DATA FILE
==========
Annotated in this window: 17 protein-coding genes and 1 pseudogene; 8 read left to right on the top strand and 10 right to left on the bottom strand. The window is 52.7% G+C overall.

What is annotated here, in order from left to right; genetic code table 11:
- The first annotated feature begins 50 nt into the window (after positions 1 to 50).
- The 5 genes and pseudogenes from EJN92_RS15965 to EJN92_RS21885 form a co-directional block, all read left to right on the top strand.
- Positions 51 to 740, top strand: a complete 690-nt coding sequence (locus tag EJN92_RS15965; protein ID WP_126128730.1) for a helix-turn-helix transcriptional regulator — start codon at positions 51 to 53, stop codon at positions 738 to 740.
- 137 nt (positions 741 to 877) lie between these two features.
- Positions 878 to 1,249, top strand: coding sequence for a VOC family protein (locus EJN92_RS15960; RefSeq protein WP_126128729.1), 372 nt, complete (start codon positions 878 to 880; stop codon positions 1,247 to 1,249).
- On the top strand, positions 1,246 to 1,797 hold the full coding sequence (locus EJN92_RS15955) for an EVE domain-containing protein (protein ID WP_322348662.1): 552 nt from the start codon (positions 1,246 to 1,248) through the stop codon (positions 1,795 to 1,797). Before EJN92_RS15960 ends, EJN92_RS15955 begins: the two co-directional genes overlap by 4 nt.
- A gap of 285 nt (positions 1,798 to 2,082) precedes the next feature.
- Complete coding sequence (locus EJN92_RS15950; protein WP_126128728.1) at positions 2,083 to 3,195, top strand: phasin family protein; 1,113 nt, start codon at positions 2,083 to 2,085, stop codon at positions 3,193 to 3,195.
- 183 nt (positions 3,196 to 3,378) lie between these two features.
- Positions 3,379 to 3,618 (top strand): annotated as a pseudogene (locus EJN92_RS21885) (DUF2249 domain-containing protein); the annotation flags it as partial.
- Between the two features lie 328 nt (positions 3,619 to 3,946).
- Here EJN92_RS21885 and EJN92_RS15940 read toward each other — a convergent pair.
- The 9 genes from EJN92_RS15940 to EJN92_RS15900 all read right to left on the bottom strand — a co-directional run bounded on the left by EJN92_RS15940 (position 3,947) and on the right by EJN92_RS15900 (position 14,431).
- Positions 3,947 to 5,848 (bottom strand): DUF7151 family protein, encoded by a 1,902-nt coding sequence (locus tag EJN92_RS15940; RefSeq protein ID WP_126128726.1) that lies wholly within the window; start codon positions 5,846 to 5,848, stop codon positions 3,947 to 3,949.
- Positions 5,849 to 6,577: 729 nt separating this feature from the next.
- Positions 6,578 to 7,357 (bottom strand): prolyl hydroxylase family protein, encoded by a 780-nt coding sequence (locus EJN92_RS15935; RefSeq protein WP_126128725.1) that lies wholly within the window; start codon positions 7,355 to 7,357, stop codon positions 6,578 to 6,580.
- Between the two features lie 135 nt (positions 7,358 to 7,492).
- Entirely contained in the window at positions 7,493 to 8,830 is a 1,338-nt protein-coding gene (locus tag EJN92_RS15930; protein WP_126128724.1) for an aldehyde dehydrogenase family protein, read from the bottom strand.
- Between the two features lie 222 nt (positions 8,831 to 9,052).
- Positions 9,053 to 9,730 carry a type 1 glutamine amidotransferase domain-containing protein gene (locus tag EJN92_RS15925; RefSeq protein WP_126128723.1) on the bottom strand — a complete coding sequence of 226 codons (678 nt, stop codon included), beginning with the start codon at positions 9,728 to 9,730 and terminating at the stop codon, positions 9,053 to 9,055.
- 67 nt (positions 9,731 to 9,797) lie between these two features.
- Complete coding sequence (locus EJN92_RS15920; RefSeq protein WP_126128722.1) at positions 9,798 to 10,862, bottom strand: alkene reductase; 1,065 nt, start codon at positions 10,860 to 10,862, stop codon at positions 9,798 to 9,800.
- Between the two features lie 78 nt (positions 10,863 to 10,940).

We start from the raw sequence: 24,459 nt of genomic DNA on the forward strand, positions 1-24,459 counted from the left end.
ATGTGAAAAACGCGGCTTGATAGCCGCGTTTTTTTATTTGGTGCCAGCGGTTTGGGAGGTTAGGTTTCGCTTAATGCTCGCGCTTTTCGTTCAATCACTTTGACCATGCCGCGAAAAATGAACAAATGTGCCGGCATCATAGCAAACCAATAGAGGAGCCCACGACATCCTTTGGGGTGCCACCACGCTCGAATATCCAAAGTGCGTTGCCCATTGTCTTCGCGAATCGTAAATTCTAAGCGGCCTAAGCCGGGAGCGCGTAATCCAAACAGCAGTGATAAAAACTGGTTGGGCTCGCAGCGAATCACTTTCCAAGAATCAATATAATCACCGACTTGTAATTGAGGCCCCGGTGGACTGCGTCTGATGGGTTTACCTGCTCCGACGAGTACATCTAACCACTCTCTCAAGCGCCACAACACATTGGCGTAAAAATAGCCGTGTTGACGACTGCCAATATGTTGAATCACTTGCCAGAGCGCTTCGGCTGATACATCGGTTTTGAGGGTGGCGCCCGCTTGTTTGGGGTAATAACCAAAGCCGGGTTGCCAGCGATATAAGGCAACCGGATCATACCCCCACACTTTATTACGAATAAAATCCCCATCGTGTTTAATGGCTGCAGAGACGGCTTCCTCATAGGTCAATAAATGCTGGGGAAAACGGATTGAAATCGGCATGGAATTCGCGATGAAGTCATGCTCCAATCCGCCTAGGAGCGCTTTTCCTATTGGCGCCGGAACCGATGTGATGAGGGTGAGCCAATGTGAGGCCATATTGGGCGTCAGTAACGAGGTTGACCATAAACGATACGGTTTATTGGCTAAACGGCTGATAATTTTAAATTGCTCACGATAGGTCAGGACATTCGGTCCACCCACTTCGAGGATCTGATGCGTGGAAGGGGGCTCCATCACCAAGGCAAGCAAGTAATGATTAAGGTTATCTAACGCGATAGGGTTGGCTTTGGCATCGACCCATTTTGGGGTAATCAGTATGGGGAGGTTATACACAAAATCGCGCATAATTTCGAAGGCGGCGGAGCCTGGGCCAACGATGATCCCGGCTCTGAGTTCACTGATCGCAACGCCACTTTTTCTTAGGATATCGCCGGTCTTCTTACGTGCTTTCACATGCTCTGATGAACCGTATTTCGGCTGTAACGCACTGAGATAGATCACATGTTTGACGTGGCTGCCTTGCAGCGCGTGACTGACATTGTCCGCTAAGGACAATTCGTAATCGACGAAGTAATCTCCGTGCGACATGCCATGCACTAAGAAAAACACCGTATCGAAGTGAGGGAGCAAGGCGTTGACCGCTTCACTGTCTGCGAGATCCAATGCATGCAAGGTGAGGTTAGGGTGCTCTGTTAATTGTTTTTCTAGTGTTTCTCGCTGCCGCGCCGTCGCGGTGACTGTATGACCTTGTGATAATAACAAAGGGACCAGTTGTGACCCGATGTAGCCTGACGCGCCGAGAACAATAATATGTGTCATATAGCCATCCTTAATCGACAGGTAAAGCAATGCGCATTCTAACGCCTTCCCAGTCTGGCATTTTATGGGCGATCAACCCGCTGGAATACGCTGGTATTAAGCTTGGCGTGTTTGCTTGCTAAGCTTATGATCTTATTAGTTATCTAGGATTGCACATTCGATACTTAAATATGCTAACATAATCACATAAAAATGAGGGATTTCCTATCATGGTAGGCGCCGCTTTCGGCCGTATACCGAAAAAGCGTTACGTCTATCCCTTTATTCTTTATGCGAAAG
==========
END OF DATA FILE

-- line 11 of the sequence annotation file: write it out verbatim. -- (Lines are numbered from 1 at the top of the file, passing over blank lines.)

- 183 nt (positions 3,196 to 3,378) lie between these two features.